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Hawkesbury Mayor disappointed Premier has turned down her invitation

Jun 14, 2023

Michael Sainsbury.

Hawkesbury City Council Mayor Sarah McMahon has slammed incoming New South Wales Premier Chris Minns for turning down an invitation to visit the region and “listen to locals” as remediation after three years of floods continues.

McMahon told The Hawkesbury Post in an interview last Friday that she wrote to Minns “succinctly listing all of the issues that are outstanding for flood recovery and flood resilience.” She continued the attack on the Mayor’s Facebook page June 13.

 “The premier wrote back to us (yesterday) and declined the invitation to come to the Hawkesbury to discuss that. He has referred us to his Emergency Services Minister. But I find it essentially disappointing that the premier has said he’s here for the whole state of New South Wales but  has said no to the most dangerous floodplain in the state. To me, that’s a very negative way to start your premiership.”

On her Facebook page she said she “welcomed” the meeting with Emergency Services Minister Jihad Dib who is also the minister for Customer Service and Digital Government as well as Youth Services “and will of course attend.”

“I can only hope that the Minister then passes on our very serious concerns regarding floods and damaged infrastructure to the Premier, in light of Mr Minns making the decision that these issues were not important enough to be worthy of his time.” 

Her comments come in the wake of revelations that the former Liberal National Party government of Dominic Perrottet failed to put any projects in the Hawkesbury forward for the $400 million first round of the Federal government’s disaster ready program. Instead, 187 projects elsewhere in the state will be funded.”

Federal Member for Macquarie Susan Templeman has said: “It’s hard to believe that the previous state government couldn’t think of a single flood or bushfire project to seek funding on for the Hawkesbury. I don’t think we’ll ever know the reasons why – was it that they didn’t want to match the funding, was it that they had other priorities, was it that they had no specific plans for any flood-reduction or bushfire mitigation measures? I’m not going to waste time wondering and will instead work closely with the new NSW Government for future rounds.”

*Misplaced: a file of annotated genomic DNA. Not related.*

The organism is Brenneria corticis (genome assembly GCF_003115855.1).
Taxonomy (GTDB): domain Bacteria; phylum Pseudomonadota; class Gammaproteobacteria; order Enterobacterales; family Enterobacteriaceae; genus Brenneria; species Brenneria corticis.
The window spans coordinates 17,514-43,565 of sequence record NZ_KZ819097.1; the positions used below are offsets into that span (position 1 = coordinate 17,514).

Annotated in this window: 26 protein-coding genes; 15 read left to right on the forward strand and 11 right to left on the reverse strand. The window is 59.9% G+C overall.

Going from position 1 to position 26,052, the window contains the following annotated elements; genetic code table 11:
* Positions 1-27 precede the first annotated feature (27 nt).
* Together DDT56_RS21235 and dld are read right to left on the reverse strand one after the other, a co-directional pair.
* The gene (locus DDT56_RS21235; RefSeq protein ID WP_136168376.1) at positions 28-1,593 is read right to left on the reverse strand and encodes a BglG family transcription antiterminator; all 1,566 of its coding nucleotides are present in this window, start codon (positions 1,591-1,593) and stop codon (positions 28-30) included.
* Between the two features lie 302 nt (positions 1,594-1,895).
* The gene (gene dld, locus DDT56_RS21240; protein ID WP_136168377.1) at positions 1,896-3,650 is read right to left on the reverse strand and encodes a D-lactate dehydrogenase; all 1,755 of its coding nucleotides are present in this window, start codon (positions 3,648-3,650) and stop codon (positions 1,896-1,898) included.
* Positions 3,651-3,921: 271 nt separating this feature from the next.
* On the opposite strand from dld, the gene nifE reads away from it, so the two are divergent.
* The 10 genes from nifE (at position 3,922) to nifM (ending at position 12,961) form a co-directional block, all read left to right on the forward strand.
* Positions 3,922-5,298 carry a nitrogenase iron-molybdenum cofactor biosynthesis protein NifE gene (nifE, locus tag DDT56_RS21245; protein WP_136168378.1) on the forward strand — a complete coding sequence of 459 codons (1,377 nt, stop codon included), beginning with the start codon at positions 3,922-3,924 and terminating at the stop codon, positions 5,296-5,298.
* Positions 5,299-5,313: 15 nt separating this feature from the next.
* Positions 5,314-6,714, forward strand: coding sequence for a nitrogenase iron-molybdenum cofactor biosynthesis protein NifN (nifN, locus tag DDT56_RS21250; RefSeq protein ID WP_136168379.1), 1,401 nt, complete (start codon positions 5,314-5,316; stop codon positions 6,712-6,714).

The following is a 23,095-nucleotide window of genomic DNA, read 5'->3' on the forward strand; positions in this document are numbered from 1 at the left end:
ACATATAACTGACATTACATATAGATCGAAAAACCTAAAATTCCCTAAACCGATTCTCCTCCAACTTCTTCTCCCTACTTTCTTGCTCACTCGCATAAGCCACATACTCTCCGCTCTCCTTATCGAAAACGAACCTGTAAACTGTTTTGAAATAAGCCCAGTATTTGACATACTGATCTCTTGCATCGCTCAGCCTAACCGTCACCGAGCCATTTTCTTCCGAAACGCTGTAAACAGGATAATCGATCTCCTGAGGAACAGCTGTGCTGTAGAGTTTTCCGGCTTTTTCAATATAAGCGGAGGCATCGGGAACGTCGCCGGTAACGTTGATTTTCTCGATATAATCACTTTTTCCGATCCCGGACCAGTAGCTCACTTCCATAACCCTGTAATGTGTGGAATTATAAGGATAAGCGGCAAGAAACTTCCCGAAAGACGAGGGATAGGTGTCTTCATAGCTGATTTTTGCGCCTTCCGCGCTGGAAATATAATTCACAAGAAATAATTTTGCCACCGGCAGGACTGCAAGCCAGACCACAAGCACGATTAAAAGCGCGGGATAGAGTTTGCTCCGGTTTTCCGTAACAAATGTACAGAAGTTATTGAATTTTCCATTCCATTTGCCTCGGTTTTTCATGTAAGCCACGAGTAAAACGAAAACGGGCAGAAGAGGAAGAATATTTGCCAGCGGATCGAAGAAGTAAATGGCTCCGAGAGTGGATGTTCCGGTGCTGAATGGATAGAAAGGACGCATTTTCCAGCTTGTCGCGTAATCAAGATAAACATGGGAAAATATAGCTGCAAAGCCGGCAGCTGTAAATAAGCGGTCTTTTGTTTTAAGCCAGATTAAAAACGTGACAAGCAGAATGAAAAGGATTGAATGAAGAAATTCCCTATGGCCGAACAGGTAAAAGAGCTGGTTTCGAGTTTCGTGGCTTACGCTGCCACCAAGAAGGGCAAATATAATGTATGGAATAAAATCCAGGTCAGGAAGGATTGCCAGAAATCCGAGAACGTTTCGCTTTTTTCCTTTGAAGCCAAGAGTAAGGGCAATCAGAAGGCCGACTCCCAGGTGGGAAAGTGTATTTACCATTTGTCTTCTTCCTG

McMahon complained that Hawkesbury had been somewhat left behind compared to other local government areas in the Northern Rivers, such as Lismore and Ballina that have also been affected by floods during the La Nina weather cycle from 2020-2022.

“What does flood mitigation look like in the Hawkesbury?” McMahon asked. “In the Northern Rivers that looks like grant programs for raising houses and retrofitting existing houses to make them more flood resilient. Hawkesbury doesn’t have any of the benefits of those sorts of things. So, there’s a whole multitude of pieces of advocacy the council has been doing for probably over a month, I would say now.”

McMahon queried what the new government’s flood mitigation plan was although it was revealed last week that the previous Liberal-National government had kept secret potential major issues with Warragamba dam that it had known about since 2020. She said she had supported the $1.95 billion plan to raise the dam wall but the new Labor government has also revealed that there had been no funding in the budget for the plan.  Reports had also indicated that it only had token support from Perrottet, casting string doubts over whether it would have gone ahead had the LNP won the election. She said that the government had come to the table on some issues and been silent on others.

“I think that’s very unfair. And I think what we were asking for, really, was a conversation and to be included in the decision making, and that hasn’t eventuated,” she added.

The Premier’s office did not respond to a request for comment concerning McMahon’s statements.

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